In Chinese medicine, disease is classified by eight factors; hot and cold, internal and external, full and empty, yin and yang. A Chinese doctor's diagnosis will often begin by differentiating between these pairs of opposite qualities. Similarly, in Mayan culture disease is differentiated as hot or cold, ill health often referred to as cold entering the body, and death being the ultimate cold state. Not surprisingly, a large percentage of Mayan herbs are considered as warming, and are used to treat the various cold conditions. Similarly, the earliest and still most influential of the Chinese herbal texts is the Shan Han Lun, the compendium of 'cold diseases', compiled during the first century AD, and the most valued of herbal tonics are those that warm and strengthen. The Mayans also recognize 'hot diseases', which refer to local conditions such as local infections, skin eruptions and fevers. It was not until the 10th century that Chinese medicine recognized 'hot diseases', and the Wen Bing Lun, or compendium of hot diseases, lays down strategies for the herbal treatment of fevers. It is interesting to note that this discovery of hot diseases within Chinese medicine arrived at a time when settlements began to move towards larger communities and more urban populations. Fevers and epidemics became a problem for the first time, and new strategies of healing were required. It is also a reminder of how medicine always reflects its cultural and historical context. Traditional medical practices tend to be regional, and specific remedies will often reflect the specific needs and requirements of a local environment and climatic region.

This acknowledgement of the cycles of nature, of the seasons and the climates in traditional healing systems, is also reflected in an understanding of the natural cycles of life. A similarity will be seen in the practices which grew up in the Northern hemisphere, where the spring represents birth and beginnings, the summer fruition and growth, the autumn harvesting and decline, the winter death and renewal. Although different in their detail, these cyclical cosmological maps are common to the Galenic, Chinese and Native North American cultures. The observation of nature teaches that the seed within the earth in the depths of winter is the beginning of a new life in the spring; that decline naturally follows growth and fruition. Traditional healing systems relate the rhythms of the body to the rhythms of nature: an understanding of nature automatically assumes an understanding of health. They also stress the importance of balance. Whether a balance of heat and cold, growth and decline, or between the individual and the environment, balance is seen as the key to good health. Within the Galenic tradition, the melancholic temperament will tend to be chilly and pessimistic, and could be prescribed warming herbs and vigorous exercise in order to bring balance to the system. To the Chinese, anger may be a manifestation of an unbalanced liver energy; it will be interpreted as a lack of 'free flow' of energy reflected in an inability to relate well with others. The blockage to this free flow will be discovered, and addressed with herbs, acupuncture, massage, diet, exercise or whatever may be appropriate.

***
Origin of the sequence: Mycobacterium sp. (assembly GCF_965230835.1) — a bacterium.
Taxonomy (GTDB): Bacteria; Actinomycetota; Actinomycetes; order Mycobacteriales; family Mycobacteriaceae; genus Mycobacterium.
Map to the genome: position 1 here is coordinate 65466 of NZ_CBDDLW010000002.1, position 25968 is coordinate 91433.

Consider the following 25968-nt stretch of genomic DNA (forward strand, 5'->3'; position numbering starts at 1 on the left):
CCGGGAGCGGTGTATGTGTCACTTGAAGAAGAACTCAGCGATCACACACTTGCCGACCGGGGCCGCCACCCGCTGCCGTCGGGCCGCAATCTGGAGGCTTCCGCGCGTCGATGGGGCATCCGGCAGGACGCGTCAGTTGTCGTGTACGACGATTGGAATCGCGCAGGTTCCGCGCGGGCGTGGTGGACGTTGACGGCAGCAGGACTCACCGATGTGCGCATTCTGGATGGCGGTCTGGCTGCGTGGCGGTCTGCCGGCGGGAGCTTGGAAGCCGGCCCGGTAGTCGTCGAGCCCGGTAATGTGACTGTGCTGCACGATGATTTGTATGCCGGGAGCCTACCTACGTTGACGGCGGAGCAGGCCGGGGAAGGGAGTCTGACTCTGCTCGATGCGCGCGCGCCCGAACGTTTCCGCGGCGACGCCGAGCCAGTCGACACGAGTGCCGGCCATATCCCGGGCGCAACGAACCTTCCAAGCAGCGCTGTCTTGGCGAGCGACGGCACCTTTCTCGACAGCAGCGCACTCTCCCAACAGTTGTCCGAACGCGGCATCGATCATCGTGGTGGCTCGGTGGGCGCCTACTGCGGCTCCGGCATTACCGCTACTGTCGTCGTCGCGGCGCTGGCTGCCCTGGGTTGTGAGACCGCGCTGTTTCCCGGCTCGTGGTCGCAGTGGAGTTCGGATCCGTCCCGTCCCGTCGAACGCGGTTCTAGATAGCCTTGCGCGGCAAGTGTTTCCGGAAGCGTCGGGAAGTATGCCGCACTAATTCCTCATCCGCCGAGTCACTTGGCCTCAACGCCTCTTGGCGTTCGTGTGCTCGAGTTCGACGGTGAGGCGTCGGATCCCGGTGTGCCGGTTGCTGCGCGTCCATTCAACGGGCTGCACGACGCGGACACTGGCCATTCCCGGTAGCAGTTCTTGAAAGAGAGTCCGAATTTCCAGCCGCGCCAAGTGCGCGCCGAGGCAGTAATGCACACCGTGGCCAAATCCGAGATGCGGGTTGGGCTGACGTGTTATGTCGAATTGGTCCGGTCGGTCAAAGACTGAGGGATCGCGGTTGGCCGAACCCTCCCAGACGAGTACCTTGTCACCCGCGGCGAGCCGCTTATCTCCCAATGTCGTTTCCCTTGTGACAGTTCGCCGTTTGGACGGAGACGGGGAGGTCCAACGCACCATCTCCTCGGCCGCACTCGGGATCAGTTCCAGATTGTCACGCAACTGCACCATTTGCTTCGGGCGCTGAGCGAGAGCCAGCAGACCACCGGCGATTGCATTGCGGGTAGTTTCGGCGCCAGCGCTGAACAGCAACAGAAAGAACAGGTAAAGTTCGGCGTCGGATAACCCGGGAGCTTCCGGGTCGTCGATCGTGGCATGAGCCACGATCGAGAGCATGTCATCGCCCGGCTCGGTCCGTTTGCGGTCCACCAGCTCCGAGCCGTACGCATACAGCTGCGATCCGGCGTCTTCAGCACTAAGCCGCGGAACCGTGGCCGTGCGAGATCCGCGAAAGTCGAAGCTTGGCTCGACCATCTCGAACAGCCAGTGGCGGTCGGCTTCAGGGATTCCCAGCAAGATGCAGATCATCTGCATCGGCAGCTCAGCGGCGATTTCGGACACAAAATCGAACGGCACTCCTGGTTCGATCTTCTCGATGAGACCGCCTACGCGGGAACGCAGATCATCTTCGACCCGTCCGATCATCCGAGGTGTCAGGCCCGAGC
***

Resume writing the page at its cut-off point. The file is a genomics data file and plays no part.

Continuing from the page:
According to Native American Cree healer Lea Bill:

The systems within the world of plants, animals, trees, rocks and the atmosphere all contribute to the overall understanding of life processes and the principles of cause and effect. The imbalance in one system ultimately affects the other. The natural world celebrates our healing as it means greater opportunity for increased balance and biodiversity. Both systems strive for balance in their own manner, whether it is of mind body, spirit or emotion. Humanity and the environment are stewards of each other.

Spirits and shamans

Our attitudes towards these traditional healing systems has been changing throughout the last century. The original confrontation between Western orthodox science and what it saw as a variety of apparently magical and most definitely heathen medical practices was one of total rejection. In recent decades, the field of medical anthropology has provided vital information about many traditional and tribal healing practices. In their article 'A General Overview of Mayan Ethnomedicine', E. A. and B. Berlin point out that in the preoccupation with the cosmological or magical aspects of Mayan healing, it has often been dismissed as superstition. The Mayans' assumed lack of knowledge of human anatomy and physiology was considered to prove its lack of scientific basis. But the Berlins' research has shown their understanding of the medicinal qualities of plants to be extremely complex and their diagnosis accurate:

In this sense, highland Maya traditional medicine is an ethnoscientific system of traditional knowledge based on astute and accurate observation that could only have been elaborated on the basis of many years of explicit experimentation with the effects of herbal remedies on bodily functions.